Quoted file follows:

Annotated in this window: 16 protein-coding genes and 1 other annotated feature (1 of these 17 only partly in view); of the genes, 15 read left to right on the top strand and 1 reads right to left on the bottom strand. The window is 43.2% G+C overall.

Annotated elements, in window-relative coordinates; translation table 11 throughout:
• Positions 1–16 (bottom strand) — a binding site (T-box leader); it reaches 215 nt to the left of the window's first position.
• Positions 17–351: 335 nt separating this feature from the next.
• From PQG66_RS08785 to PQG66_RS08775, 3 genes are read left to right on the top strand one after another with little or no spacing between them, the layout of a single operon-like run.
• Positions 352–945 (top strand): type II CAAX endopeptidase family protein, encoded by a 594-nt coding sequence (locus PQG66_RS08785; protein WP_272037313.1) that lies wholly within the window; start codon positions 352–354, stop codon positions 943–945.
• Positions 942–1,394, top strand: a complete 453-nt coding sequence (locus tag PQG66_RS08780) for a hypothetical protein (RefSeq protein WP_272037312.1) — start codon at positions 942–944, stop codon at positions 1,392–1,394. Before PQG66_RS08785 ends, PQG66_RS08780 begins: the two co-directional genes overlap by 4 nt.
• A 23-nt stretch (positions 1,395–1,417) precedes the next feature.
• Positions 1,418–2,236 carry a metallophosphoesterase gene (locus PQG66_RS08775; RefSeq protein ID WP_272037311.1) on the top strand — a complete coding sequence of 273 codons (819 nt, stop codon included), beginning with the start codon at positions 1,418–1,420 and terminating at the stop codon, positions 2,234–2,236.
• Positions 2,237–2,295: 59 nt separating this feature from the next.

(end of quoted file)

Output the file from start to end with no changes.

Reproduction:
Annotated in this window: 16 protein-coding genes and 1 other annotated feature (1 of these 17 only partly in view); of the genes, 15 read left to right on the top strand and 1 reads right to left on the bottom strand. The window is 43.2% G+C overall.

Annotated elements, in window-relative coordinates; translation table 11 throughout:
• Positions 1–16 (bottom strand) — a binding site (T-box leader); it reaches 215 nt to the left of the window's first position.
• Positions 17–351: 335 nt separating this feature from the next.
• From PQG66_RS08785 to PQG66_RS08775, 3 genes are read left to right on the top strand one after another with little or no spacing between them, the layout of a single operon-like run.
• Positions 352–945 (top strand): type II CAAX endopeptidase family protein, encoded by a 594-nt coding sequence (locus PQG66_RS08785; protein WP_272037313.1) that lies wholly within the window; start codon positions 352–354, stop codon positions 943–945.
• Positions 942–1,394, top strand: a complete 453-nt coding sequence (locus tag PQG66_RS08780) for a hypothetical protein (RefSeq protein WP_272037312.1) — start codon at positions 942–944, stop codon at positions 1,392–1,394. Before PQG66_RS08785 ends, PQG66_RS08780 begins: the two co-directional genes overlap by 4 nt.
• A 23-nt stretch (positions 1,395–1,417) precedes the next feature.
• Positions 1,418–2,236 carry a metallophosphoesterase gene (locus PQG66_RS08775; RefSeq protein ID WP_272037311.1) on the top strand — a complete coding sequence of 273 codons (819 nt, stop codon included), beginning with the start codon at positions 1,418–1,420 and terminating at the stop codon, positions 2,234–2,236.
• Positions 2,237–2,295: 59 nt separating this feature from the next.